Here’s a paper, co-authored by one of my frequently read neurologists Merzenich, regarding the brain’s ability to display sensory input in sync with time. Previously, studies only examined tasks that utilized spatially differentiated patterns. These studies neglected the influence of excitatory and inhibitory postsynaptic potential summation (ePSPs/iPSPs). Why did the authors choose these neural properties? It was a shot in the dark essentially. While well characterized, no one really knows how these contribute to information processing. This seems like a good way to find out.
They proceeded with a few sets of experiments. They examined ePSPs set with paired-pulse facilitation (PPF), iPSPs with PPF, and PPF with slow iPSPs. In the last category, they saw that when they sent two identical sequential signals down the same input channel the second reaction varied from the first. In fact, they saw that 25-50% of one cell layer showed time-sensitive behavior.
From here the authors fine tune their data using multiple time intervals as well as varying frequencies of the stimulus. The take home message here is that no major reconstruction of previous models was needed. All that was needed was to observe these overlooked properties in the proper context. The authors hope that with increasing complexity of study and incorporating a few other properties, like Hebbian plasticity, will further improve our understanding the transformation of temporal signaling into spatial signaling.
Perhaps next post I’ll take a look at Hebbian plasticity to better understand where this line of research could go. Cheers.
Currently, there is a housefly buzzing around my head. Every single time it lands I attempt this futile clapping motion to destroy it. I fail. I fail time and time again. So, my question is, obviously, WHY CAN’T I HIT YOU!?
After a small amount of Google-sleuthing I found the answer here. It seems Drosophila contain a pair of large aptly named nerves, Giant Fiber. This bundle runs the entire length of the head and down to the thorax. At the endpoint it triggers the thoracic ganglion which then shoots elsewhere. What triggers this giant bundle to begin with? The eyes! It uses visual cues to initiate its escape sequence. I wonder why it would be associated with something like that…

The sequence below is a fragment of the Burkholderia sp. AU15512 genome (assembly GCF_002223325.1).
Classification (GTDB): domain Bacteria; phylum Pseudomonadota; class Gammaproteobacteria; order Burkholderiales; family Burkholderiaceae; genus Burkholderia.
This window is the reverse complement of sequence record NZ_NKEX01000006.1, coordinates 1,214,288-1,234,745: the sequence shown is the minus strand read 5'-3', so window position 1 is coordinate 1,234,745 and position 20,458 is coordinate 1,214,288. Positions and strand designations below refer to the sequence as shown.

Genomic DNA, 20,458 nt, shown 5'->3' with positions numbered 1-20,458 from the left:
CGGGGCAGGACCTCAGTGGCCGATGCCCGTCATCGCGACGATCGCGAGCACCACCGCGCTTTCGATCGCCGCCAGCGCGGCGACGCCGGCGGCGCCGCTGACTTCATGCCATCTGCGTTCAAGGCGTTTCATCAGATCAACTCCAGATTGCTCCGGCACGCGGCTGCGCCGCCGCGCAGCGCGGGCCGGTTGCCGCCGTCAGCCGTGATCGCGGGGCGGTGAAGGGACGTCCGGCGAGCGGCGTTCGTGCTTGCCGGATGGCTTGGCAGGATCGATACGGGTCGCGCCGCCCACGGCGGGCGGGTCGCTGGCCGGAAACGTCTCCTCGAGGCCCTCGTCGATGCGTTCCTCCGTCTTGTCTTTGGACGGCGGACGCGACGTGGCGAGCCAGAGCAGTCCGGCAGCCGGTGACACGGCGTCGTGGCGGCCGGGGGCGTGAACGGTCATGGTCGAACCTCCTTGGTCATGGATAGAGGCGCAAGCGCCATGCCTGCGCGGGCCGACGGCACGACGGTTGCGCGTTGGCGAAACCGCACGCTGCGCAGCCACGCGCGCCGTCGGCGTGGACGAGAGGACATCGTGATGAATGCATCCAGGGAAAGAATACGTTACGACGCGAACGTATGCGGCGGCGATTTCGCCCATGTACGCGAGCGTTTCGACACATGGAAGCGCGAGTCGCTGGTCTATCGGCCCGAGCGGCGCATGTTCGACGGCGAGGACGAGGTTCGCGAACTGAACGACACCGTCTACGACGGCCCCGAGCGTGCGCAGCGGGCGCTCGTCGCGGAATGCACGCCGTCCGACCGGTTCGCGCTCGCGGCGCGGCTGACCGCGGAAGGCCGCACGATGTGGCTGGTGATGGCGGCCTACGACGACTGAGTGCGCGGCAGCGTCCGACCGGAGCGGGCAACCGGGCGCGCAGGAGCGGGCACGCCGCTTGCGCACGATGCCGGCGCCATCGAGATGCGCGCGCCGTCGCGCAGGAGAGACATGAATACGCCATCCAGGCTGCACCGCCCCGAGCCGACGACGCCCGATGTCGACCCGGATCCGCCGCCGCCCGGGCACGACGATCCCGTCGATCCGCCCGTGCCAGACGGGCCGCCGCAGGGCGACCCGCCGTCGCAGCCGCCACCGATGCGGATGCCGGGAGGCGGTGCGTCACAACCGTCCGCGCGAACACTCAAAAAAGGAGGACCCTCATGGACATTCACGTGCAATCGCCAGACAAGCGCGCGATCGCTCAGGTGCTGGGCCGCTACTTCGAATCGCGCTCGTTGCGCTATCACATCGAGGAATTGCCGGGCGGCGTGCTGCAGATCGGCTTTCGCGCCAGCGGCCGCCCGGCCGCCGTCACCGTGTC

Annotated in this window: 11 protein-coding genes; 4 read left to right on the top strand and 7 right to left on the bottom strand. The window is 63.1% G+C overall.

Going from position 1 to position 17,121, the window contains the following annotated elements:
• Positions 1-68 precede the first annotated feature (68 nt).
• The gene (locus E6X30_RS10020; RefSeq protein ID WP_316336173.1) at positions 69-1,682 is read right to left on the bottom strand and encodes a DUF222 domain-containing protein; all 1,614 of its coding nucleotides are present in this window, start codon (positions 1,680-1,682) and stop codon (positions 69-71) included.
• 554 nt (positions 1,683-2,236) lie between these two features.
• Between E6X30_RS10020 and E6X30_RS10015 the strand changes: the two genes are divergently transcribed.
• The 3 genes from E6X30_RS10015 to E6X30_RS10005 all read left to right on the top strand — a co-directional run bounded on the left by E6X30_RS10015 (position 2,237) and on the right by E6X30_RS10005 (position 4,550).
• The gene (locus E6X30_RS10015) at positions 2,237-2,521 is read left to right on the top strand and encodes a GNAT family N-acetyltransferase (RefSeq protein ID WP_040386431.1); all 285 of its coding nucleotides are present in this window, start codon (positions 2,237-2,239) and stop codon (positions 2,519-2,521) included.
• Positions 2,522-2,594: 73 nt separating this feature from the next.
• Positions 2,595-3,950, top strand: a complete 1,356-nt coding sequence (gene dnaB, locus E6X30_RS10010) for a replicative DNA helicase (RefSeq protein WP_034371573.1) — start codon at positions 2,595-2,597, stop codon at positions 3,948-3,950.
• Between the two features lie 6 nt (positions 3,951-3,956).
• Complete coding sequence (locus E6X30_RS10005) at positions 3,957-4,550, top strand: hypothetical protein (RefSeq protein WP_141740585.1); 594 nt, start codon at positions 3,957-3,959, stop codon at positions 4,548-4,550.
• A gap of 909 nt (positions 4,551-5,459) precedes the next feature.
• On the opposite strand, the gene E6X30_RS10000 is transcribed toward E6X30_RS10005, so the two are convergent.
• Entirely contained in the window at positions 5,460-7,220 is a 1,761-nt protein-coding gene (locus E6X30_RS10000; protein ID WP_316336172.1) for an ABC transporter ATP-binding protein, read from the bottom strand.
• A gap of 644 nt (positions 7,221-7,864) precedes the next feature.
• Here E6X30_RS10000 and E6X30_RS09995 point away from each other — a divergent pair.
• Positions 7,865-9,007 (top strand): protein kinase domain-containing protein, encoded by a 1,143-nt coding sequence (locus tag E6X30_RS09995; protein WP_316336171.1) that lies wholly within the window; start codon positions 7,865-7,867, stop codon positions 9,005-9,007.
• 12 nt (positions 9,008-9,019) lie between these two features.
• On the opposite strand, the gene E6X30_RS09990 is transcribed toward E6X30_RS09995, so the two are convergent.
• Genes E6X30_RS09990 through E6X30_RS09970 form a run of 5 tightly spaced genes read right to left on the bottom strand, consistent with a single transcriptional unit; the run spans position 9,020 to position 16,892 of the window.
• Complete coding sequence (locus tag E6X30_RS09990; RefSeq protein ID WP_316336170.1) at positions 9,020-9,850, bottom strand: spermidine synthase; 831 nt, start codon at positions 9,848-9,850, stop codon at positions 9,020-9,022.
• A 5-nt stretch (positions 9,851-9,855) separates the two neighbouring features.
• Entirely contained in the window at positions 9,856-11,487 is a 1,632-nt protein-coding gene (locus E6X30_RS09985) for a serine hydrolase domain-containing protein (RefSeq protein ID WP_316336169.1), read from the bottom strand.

So if the Giant Fibers end with the thoracic ganglion what happens next? The ganglion shoots the signal to the dorsal longitudinal muscle (DLM) and tergotrochanteral muscle (TTM or “jump muscles”). This moves two thing: the legs and the wings. What do the legs do? JUMP! Thus, the reason they’re called jump muscles. The wings do something a little more complex. Upon receiving a signal the wings go from the closed position to the open position and slightly elevate. So really the one nerve bundle initiates a double whammy of legs and wings. The strange part is that the TTM does both of these functions. The DLM is only indirectly involved.
So the take away message is that a simple little pathway is why I can’t kill this damn fly.
Sidenote, the paper is a little dated as it was published in 1983 but the general workings are still the same.
Flies didn’t evolve around flyswatters. Gotcha.
Cell signaling is a very important process within multi-cellular organisms. Yet, many people grossly misunderstand how cells could communicate with one another. During the Answers in Genesis conference that stopped by Morris last year, one individual was under the impression that “cellular e-mail” must exist. “Why? Well, because it must!” *sigh* So, the pathway that I’m going to look at is Notch. Why? Well, because I must! It’s also pretty cool, I swear.
So here we have the Notch pathway. Notch is a transmembrane protein which means it goes straight through the cell membrane and protrudes on either side. This protein acts as a form of hair-trigger. When activated it cleaves the inside part which heads off to the nucleus to play with gene expression. Notch isn’t activated by just any protein flying into it, and this is where Delta comes into play. Now the specifics vary depending on species (humans don’t actually have Delta but it’s similar and therefore Delta-like) but the purpose remains relatively the same.
**Now, I’m grossly oversimplifying the Notch pathway. I do this not because the areas I’m overlooking are not important (they are!), but this is a neurology post and it’s far too easy to get bogged down in minutia of everything and overlook the cool stuff of one area. **
So Delta and Notch touch, part of Notch breaks off and heads off into the cell to make shenanigans. What does this shenaniganary have to do with cell signaling and the nervous system? These have two functions. One is to adhere the two cells to one another. The other function is in development, in this case neuro-development. Once the cell with Delta contacts the Notch cell the piece inside breaks off and heads for the nucleus. What it does here is stop the cell from differentiating while the Delta cell remains able to do so. Notch inhibits rather than induces. It’s a bit backwards from what you would expect, but the role of Notch in neural development is to say who cannot become neural tissue. As for the Delta cell, eventually it will move out of the epithelial layer and differentiate into a neuroblast.
If you think about it, this makes sense. If something induces neural differentiation then something should also stop it to avoid something made entirely of nervous system. Now, I can’t emphasize enough that Notch does other things. Those things just reach beyond the scope of this class. This is just a quick look at how two little things poking out of a cell can have a big impact.